Michael Jordan, Mark Cuban and Ted Leonsis are investing millions into Swiss sports data firm Sportradar AG. Raising obvious ethical concerns, the NBA owners were “drawn in large part by the ‘inevitable’ legalization of sports betting in the U.S.,” Bloomberg Business reports. “The full investment round … totals $44 million and is being led by Revolution Growth, a private equity firm founded by Leonsis.”
IBM plans to buy the Weather Company's digital assets for a figure that reportedly exceeds $2 billion. For IBM, the plan is to boost its Watson cloud and Internet of Things platforms, Reuters writes. “The deal highlights IBM's focus on high-growth areas, such as cloud computing and analytics, as it dumps low-margin businesses, such as cash registers, low-end servers and semiconductors.”
Threatening the future of net neutrality in Europe, the EU has rejected amendments that would have thoroughly established and protected the concept. “Advocates for net neutrality say the laws contain a number of loopholes which could lead to the creation of a tiered internet service,” The Verge reports.
Kara Swisher says Marissa Mayer’s effort to revitalize Yahoo is looking increasingly doubtful. That’s because the Web dinosaur is losing talent faster than anyone can count. “Many inside the company are becoming worried about strategy and execution of key initiatives aimed at turning around its core business,” Swisher writes in Re/code.
Taking cyber warfare to a new level, U.S. military officials are concerned that Russia plans to cut undersea cables that carry nearly all global Web communications in times of conflict. “The issue goes beyond old worries during the Cold War that the Russians would tap into the cables,” The New York Times reports. Now, “The ultimate Russian hack on the United States could involve severing the fiber-optic cables.”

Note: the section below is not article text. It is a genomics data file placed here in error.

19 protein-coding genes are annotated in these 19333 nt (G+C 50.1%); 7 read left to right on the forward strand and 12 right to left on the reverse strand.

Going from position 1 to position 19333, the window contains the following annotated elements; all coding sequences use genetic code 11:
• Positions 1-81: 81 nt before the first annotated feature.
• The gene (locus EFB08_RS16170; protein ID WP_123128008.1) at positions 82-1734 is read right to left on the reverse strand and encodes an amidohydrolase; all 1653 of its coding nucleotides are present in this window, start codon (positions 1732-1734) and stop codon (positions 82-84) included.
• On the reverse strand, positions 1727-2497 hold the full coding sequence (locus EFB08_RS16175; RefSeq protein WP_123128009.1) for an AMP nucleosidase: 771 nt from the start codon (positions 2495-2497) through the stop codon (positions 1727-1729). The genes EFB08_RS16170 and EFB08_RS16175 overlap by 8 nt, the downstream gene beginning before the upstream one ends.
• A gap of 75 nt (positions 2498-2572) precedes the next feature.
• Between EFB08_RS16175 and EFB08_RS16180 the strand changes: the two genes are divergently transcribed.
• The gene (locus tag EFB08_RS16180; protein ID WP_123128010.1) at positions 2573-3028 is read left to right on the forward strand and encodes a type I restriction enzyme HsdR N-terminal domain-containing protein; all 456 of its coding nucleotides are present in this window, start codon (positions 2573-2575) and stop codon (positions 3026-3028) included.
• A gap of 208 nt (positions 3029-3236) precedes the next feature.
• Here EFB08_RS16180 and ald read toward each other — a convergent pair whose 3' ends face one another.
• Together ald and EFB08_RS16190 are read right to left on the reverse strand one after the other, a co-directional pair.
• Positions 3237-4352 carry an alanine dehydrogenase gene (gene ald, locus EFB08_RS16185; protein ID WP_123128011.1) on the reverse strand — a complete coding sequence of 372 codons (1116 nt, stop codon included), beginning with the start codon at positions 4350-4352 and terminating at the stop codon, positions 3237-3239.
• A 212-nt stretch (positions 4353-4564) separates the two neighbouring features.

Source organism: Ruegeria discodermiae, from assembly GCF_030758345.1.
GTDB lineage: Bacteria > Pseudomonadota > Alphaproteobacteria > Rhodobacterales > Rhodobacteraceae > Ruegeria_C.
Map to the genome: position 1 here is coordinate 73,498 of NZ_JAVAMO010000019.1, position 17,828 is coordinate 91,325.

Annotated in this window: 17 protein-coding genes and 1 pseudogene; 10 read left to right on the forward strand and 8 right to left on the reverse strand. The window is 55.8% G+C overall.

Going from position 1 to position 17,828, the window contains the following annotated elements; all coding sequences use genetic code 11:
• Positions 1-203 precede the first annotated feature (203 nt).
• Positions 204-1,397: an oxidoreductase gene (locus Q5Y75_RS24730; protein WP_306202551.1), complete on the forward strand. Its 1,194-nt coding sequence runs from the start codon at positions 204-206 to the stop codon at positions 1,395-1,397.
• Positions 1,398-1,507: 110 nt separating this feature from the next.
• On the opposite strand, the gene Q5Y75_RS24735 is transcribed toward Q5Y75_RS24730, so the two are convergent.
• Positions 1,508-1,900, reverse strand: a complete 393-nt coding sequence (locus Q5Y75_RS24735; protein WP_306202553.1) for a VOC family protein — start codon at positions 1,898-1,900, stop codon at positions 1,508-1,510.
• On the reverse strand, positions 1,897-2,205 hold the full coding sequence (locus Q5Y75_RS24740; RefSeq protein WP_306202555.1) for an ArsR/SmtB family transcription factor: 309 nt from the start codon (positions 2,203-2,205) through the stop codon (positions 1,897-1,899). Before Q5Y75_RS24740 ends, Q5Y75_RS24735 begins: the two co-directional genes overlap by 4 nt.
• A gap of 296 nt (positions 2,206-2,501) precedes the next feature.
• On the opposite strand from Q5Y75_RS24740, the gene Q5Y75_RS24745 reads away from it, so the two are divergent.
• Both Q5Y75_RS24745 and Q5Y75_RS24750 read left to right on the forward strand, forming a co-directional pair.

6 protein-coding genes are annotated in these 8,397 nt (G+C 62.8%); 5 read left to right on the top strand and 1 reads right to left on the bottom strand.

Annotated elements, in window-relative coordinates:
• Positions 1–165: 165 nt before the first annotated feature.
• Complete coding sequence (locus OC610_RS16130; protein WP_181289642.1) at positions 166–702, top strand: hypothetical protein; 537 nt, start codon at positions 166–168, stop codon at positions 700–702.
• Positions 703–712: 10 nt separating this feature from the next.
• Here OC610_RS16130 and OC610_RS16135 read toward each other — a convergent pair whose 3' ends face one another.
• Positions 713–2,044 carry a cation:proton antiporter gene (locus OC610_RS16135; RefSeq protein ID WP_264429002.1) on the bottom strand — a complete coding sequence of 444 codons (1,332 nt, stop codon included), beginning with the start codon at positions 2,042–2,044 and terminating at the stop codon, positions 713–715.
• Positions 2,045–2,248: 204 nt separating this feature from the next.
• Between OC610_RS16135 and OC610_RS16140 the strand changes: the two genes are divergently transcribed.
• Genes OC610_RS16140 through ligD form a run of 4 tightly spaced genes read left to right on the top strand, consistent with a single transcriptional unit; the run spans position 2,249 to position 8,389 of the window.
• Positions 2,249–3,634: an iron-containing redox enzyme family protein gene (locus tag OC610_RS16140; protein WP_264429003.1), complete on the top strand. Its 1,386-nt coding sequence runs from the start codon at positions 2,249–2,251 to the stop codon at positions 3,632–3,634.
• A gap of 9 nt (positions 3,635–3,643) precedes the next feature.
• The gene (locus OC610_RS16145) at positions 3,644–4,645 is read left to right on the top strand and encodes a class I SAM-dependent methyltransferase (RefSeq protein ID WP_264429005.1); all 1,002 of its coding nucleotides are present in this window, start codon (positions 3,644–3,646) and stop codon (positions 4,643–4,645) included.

Again beating analyst estimates, Amazon reported $25.4 billion in net sales and earnings of 17 cents per share during the third quarter. “Analysts were expecting a loss of 13 cents per share on sales of $24.91 billion,” TechCrunch reports. “The company is expecting revenue of between $33.5 billion and $36.75 billion, compared to the $35.1 billion analysts were expecting.”
Pandora is paying major record labels $90 million for streaming of pre-1972 songs, which are not covered under federal copyright but are covered by state-level copyrights in certain areas. “It's the second big payment that will go to the Recording Industry Association of America,” ars technica reports. “The settlement covers Pandora's past plays of pre-1972 music.”
High valuations are actually working against a growing number of tech startups, The Wall Street Journal reports. “So far this year, only 14% of IPOs in the U.S. were done by tech companies, the smallest percentage since at least the mid-1990s,” it notes, citing data from Dealogic.
Jack Dorsey is donating a significant chunk of his Square shares to a new foundation he created to serve struggling communities. Dorsey created the Start Small Foundation to invest in “artists, musicians, and local businesses, with a special focus on underserved communities around the world,” according to the payment processing company’s IPO filing. Notes Quartz: “His donated shares will be available for sale in the IPO, with the proceeds to benefit the foundation.”
Restaurant discovery portal Zomato cutting about 300 staffers, or just under 10% of its current workforce, TechCrunch reports. The plan, as TC notes, is to “cut costs in weaker parts of its business and shift more focus into revenue-generating areas like reservations.” Zomato is based out of India, but is active in 22 countries.